By Lewis Willis
Brethren do many things that are praiseworthy and it is fitting that such be recognized. Conversely, brethren also do some things that are downright reprehensible, and these things are deserving of notice. It is difficult to lend the proper balance to these antithetical situations. It is not easy to determine if one has become excessive in either praise or censure. Some are always ready to say we have gone too far, or not far enough. I am persuaded that all teachers, under self-examination for actions in regard to these things, have experienced some reservations about what has been done. However, this does not preclude action when it is sincerely felt such is appropriate. In this article, I have some things I wish to say that are critical of many of my brethren. They are being said in the hope that stimulated thought might be helpful in producing necessary corrective action among brethren.
Every church of which I have personal knowledge conducts Sunday and Wednesday Bible class programs. These are designed to expedite the edification of the saints. These programs, because they are subject to human wisdom, are not always what they should be. Nor do they always measure up to our desires for them. Hence, there will always be ample room for improvement. And, evaluation for the purpose of improvement is always needful and helpful. No area of this work should be exempt from examination. It should not be assumed that any part of the program is unchangeable, except the essential scripturality of that which is being studied. That must never change!
As a gospel preacher, I have been teaching classes for years. I presently teach a class with a “question-answer” format. Those in the class are at liberty to raise any Bible-related question in which they are interested. In a recent class, I was asked, “How do you respond when someone says he does not get anything out of class?” This is a timely question, and one with which every congregation known to me has had to deal. I suppose there would be no way to measure the scope of this feeling in churches of Christ today. It is likely a more widely felt concern than many would expect. What would contribute to this problem? How might it be solved so as to enhance this work? If each Christian would manifest the proper attitude toward it, it could be handled effectively in every case. Hence, allow me to share some thoughts with you on what might contribute to an ineffectual Bible Class program.
As far as I can determine, there are at least three areas where blame might lie in this circumstance. The first of these is the material. If something is scripturally wrong with the material being taught, it is obvious that this will quickly produce a very real problem. Most churches exercise great care in the selection of class material. Others send someone to the bookstore to “get something for that class.” The importance of material selection cannot be over-emphasized. Truth Magazine publishes two ‘series of literature. In the production of Truth In Life, editing for scripturalness and effectiveness was scrupulous. This work was done by brethren who are widely known for their faithfulness. Walking With God is an old series which is now owned by Truth Magazine. It is my understanding that as the old supply of booklets was depleted, some editing was done to enhance the quality of this series also. These materials are being widely used by churches in an effort to assure that truth will be taught in their programs. (Many other booklets by faithful brethren are available also).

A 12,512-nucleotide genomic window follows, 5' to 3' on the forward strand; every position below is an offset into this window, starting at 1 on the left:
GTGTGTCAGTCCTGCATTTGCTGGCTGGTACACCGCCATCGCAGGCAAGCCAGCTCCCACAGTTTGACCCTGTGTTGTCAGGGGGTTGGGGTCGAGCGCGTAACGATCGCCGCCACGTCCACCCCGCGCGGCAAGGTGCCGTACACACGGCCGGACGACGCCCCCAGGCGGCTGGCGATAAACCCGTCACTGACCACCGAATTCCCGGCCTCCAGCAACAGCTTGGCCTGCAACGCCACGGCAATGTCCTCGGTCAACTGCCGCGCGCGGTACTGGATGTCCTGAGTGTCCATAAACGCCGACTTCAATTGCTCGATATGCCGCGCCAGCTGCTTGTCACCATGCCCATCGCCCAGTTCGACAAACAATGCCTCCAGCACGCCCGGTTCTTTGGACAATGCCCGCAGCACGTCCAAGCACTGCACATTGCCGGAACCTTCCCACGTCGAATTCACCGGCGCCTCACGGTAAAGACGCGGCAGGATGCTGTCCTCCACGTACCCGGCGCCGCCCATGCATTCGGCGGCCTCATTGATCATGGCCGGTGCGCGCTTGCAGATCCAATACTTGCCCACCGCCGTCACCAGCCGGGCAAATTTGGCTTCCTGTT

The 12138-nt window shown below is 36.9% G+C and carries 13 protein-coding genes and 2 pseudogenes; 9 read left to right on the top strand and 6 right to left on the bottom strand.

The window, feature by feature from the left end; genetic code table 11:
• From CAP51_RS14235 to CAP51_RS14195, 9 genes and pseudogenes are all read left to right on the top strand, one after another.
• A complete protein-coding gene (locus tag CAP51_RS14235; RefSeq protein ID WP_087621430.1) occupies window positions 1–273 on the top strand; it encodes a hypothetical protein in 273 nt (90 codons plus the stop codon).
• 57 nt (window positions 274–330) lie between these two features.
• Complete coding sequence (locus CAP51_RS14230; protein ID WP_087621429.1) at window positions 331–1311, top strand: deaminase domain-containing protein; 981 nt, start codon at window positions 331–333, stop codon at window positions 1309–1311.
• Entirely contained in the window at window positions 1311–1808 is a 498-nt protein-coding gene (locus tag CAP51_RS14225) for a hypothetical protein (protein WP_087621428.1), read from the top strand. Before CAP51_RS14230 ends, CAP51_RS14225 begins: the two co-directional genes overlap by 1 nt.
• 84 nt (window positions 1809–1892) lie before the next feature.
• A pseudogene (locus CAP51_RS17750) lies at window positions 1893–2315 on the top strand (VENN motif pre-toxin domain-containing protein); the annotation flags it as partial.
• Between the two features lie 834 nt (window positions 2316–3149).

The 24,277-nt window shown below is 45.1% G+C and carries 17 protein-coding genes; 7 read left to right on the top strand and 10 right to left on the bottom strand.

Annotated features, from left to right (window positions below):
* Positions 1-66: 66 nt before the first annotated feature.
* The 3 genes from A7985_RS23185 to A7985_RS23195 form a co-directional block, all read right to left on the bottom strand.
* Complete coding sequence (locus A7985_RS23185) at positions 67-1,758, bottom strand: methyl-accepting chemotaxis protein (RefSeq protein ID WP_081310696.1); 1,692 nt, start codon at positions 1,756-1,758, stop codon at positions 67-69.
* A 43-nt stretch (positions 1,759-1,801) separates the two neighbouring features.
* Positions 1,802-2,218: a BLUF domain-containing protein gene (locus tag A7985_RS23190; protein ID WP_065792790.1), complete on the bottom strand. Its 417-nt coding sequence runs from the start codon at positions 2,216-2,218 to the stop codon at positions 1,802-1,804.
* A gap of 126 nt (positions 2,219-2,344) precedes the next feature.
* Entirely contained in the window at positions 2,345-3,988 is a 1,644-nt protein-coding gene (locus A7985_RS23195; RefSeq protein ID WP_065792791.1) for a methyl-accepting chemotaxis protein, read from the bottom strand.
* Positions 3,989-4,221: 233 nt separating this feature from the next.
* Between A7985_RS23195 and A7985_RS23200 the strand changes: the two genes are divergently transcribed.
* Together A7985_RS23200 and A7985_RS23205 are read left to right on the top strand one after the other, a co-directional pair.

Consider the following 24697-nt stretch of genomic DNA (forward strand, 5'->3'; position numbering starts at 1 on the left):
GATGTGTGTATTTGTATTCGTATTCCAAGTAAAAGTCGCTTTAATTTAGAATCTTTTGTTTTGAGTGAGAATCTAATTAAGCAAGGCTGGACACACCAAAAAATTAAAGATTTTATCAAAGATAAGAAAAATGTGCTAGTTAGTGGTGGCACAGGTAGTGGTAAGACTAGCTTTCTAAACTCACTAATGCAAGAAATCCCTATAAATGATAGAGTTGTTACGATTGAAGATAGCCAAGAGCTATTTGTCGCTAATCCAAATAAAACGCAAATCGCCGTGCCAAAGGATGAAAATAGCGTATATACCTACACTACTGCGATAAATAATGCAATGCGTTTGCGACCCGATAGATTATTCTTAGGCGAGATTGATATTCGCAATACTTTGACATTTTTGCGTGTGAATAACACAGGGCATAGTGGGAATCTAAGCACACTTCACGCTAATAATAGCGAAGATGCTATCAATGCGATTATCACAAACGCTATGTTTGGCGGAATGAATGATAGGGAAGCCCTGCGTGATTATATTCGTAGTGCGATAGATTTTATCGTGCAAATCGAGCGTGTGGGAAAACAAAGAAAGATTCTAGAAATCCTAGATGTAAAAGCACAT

Even so, a congregation can hardly check every single statement in a booklet in advance. Thus, qualified teachers are selected to teach the classes so that any error might be detected and corrected during the study. These booklets were written by men and women who are subject to error. No editor will succeed in eliminating every questionable statement. So, the teachers must exercise the greatest possible care in using any booklet. The congregation encourages them to point out any fundamental weakness so that other materials might be selected which will meet the needs of a particular class. I can understand the criticism under consideration here if this is the type of situation involved.
However, I quickly become concerned if the material being used is the actual Biblical text. Most adult classes study from some book of the Bible. The Bible was so revealed that we might, through diligent study, understand it. We can know the truth (Jn. 8:22). We can understand Paul’s knowledge of the mystery (Eph 3:3-4). We are to study to be approved (2 Tim. 2:15). We are to give attendance unto reading (1 Tim. 4:13). There is no reason to “get nothing out of class” insofar as the material being used in most of our adult classes is concerned. if something is wrong with the effectiveness of our class work, we certainly want to use care before attributing it to the Biblical text. Yet, brethren are heard to say, “I just don’t get anything out of studying Revelation.” We might not get everything out of a single study of Revelation. But, we will get something out of it if we try. We have a serious problem if we get nothing out of it!